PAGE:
Those of us who have visited and/or live in Hawaii have been horrified as we watched the recent wildfires on the islands of Maui and the Big Island of Hawaii. The popular charming town of Lahaina on Maui has been devastated, hundreds of people have lost their homes, and sadly, dozens of people have lost their lives. A link is provided at the end of this safety tip if you’d like to join SCM in donating to the rescue and restoration efforts. To learn more about Hawaiian wildfires and wildfires in general, follow this link:
Watching the news about Hawaii reminds us of the smoke that filled the air following recent wildfires in Canada. A few years ago, the SCM team experienced a few days of a dark orange sky brought about by wildfires in Northern California. Fortunately, most of us could stay indoors during those days.
It is a strange feeling when you can see the air that you breathe, due to all the smoke particulates. Normally, we can breathe without thinking about it. It’s our bodies’ automatic response to draw in air to survive. But what happens when that air is contaminated?
Air is rarely without some particulates. Pollution affects many of us to varying degrees, depending on where you live. Our air quality is measured on an index that is calculated by a method developed by the U.S. Environmental Protection Agency (EPA). An easy way to check the air quality where you live or work is to go online to AirNow.gov and enter the zip code, city, and/or state of where you want to check.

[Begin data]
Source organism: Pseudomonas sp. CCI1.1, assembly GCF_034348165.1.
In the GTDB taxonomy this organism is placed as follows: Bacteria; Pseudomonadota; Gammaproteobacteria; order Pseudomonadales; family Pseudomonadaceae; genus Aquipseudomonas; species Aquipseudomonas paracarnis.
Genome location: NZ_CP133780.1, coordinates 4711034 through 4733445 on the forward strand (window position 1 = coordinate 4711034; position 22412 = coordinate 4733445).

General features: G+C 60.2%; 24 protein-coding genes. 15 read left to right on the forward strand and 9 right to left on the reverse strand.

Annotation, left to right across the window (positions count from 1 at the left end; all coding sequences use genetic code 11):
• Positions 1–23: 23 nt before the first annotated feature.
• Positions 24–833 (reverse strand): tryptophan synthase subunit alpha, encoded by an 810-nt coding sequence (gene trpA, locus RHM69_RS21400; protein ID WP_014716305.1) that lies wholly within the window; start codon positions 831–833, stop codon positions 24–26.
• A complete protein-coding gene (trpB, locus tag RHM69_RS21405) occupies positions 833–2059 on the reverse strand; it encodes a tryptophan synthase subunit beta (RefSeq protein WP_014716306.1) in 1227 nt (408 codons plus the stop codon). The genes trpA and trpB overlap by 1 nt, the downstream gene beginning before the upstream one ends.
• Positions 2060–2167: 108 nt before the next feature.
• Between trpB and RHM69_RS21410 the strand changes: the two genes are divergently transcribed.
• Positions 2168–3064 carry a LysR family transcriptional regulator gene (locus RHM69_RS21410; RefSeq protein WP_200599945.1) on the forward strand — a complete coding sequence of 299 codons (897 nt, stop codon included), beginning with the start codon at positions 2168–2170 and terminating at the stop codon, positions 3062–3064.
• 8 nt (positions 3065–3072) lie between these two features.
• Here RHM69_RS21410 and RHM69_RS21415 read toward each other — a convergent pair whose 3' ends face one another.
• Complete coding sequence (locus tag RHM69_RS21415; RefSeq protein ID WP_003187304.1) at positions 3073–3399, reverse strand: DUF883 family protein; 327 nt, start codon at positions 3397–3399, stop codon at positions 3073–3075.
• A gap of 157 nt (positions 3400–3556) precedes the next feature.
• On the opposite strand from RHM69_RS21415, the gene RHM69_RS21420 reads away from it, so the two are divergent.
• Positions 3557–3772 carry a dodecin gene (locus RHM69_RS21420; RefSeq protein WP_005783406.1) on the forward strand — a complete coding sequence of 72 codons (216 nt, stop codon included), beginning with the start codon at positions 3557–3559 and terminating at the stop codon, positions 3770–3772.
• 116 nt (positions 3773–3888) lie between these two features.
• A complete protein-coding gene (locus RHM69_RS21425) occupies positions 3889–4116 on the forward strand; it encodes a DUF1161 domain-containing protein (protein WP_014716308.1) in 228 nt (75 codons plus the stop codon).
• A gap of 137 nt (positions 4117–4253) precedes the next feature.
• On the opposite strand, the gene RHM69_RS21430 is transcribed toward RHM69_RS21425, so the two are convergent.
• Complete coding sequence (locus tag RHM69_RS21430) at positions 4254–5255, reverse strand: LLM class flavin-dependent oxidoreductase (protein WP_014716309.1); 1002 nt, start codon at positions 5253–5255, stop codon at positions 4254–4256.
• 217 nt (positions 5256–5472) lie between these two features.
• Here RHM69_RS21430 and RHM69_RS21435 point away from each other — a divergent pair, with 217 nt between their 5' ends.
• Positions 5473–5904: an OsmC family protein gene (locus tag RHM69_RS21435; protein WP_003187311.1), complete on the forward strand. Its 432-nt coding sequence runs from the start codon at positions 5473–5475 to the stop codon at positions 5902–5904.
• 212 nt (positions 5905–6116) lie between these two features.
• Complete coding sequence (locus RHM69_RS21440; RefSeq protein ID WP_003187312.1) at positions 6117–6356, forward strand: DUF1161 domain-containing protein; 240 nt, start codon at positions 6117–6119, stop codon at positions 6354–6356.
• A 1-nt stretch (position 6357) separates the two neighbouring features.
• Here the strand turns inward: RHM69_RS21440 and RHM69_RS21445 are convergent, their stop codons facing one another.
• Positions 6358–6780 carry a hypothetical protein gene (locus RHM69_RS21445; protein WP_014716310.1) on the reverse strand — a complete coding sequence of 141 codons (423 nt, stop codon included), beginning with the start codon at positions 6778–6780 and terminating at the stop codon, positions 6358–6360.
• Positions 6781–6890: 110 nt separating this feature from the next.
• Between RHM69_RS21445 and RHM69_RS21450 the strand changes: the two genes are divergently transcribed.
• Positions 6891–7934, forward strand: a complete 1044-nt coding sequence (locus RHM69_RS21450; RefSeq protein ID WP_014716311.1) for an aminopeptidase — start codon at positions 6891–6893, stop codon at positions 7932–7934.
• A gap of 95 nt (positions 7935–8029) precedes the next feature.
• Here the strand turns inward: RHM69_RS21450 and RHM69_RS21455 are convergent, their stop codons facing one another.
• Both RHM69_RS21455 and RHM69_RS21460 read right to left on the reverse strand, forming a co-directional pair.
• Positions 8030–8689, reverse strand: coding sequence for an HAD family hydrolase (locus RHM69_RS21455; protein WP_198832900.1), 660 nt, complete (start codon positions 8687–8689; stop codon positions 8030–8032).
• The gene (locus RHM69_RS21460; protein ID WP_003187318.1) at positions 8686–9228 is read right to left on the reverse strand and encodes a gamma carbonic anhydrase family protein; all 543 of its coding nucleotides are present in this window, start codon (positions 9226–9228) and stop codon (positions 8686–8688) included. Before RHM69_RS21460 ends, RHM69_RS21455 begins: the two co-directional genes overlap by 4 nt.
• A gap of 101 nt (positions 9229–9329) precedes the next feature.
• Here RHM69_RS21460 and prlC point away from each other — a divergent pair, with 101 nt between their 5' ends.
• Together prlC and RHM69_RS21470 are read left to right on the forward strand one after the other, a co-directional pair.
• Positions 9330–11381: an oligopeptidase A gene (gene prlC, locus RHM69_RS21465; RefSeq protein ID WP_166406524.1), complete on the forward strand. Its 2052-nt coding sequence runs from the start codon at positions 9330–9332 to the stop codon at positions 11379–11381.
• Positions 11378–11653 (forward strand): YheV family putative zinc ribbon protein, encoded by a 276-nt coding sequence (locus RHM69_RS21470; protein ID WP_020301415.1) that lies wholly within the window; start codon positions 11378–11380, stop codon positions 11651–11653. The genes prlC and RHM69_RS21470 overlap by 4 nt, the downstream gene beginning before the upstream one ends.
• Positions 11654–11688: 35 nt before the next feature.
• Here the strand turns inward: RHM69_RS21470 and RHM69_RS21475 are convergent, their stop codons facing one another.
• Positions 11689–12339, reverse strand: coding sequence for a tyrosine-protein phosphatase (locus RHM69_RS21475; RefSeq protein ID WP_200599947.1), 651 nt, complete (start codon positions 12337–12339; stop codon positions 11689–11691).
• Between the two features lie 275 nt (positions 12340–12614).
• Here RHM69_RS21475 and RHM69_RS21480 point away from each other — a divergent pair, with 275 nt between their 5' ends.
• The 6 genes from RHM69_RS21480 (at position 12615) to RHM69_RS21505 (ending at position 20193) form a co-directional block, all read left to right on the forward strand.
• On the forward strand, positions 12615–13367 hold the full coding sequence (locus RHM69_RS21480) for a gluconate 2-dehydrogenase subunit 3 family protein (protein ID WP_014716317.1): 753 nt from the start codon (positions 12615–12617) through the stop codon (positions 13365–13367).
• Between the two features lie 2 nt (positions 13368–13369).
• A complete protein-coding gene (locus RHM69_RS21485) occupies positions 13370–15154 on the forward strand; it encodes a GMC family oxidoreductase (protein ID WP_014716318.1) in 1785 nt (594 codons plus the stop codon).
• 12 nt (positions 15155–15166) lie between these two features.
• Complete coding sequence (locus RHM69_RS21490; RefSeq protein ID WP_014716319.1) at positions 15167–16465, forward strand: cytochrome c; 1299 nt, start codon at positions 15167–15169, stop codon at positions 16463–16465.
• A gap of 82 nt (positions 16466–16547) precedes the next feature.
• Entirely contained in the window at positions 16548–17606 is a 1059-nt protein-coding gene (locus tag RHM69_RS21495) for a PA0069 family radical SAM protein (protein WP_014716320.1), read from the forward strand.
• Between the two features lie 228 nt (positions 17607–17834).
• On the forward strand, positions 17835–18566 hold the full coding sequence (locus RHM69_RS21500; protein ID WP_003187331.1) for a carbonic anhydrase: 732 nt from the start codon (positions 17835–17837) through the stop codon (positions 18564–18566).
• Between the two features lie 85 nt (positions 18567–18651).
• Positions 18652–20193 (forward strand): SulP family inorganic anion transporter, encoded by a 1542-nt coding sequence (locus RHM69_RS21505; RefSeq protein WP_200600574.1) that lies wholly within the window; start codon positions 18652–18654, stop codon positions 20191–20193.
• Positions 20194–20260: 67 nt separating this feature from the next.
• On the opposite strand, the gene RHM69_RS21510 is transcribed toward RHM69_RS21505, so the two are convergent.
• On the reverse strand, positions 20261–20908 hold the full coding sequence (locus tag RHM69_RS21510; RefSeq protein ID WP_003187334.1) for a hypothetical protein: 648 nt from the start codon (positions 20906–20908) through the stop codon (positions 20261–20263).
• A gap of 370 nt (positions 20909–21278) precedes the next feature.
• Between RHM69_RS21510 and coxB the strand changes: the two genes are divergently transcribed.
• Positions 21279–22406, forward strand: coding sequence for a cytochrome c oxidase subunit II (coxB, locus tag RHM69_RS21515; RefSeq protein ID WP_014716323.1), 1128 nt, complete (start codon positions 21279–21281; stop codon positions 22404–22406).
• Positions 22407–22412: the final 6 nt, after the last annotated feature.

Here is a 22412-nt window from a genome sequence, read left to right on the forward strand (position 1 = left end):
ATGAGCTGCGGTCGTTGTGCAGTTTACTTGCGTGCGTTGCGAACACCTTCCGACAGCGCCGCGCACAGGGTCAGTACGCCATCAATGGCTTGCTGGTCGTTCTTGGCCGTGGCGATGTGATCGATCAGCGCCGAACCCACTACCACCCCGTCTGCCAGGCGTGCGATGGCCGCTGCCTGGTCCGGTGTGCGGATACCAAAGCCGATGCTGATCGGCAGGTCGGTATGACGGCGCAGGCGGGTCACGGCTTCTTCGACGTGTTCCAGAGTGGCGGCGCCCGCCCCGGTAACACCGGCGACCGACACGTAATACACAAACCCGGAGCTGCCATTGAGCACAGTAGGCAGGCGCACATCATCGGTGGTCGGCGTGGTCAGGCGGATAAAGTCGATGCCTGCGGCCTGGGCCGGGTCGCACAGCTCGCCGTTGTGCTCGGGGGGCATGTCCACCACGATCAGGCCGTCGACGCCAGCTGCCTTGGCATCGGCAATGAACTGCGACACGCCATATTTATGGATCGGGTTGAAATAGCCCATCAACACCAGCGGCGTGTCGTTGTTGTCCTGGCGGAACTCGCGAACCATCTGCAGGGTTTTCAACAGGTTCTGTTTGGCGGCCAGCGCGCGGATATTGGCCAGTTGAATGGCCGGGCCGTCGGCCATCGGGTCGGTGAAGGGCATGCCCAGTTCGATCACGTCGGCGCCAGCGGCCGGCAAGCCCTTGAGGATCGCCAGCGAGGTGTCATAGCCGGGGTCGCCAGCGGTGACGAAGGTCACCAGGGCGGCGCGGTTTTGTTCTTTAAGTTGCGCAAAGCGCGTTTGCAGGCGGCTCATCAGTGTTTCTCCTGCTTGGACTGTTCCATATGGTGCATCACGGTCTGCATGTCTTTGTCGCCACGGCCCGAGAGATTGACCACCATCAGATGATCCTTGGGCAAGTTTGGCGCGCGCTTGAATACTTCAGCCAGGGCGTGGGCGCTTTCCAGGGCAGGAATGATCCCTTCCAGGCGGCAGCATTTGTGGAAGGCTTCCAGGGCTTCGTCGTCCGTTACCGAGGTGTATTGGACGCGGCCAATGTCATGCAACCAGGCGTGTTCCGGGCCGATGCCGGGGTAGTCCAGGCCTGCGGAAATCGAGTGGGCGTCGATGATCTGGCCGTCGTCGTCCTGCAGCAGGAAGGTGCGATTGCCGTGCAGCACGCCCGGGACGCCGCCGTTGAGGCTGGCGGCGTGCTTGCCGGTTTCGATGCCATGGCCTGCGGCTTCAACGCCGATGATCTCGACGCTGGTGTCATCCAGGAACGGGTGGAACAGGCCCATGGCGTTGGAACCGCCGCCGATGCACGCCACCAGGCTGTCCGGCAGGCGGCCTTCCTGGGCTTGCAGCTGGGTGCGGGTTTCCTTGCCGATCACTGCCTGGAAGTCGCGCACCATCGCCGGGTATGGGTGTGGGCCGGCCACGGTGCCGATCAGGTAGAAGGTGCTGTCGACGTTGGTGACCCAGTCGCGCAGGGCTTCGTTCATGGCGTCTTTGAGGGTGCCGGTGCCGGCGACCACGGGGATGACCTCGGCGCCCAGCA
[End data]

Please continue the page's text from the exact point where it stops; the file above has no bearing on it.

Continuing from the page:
Without getting technical, the guideline is that any air quality that measures under 100 on the scale at AirNow.gov is considered good to moderate. Between 101 to 150, the air quality can be unhealthy for sensitive groups, like people with asthma or other breathing issues. Air quality measuring 151 or more is unhealthy. When the skies over SCM turned orange, the air quality measured well over 300.
How does this relate to safety?
You and/or your employees may have to work outdoors. You need to think about protecting yourself from harmful air contaminants before you can see what you are breathing. Here are some tips:
1. Ask employees to let you know if they have any conditions that would make breathing difficult when the air quality index is 101 to 150. Plan adjustments for them when working outdoors.
2. When the air quality reaches 151 to 500, either bring the work indoors or provide employees with respirators (N95 masks or better) to wear voluntarily.
3. If the air quality is bad, move work indoors or consider taking time off.
Plan ahead. Protect yourself from the air that you might be able to see.
How to donate to the Hawaii wildfire victims, from USA Today: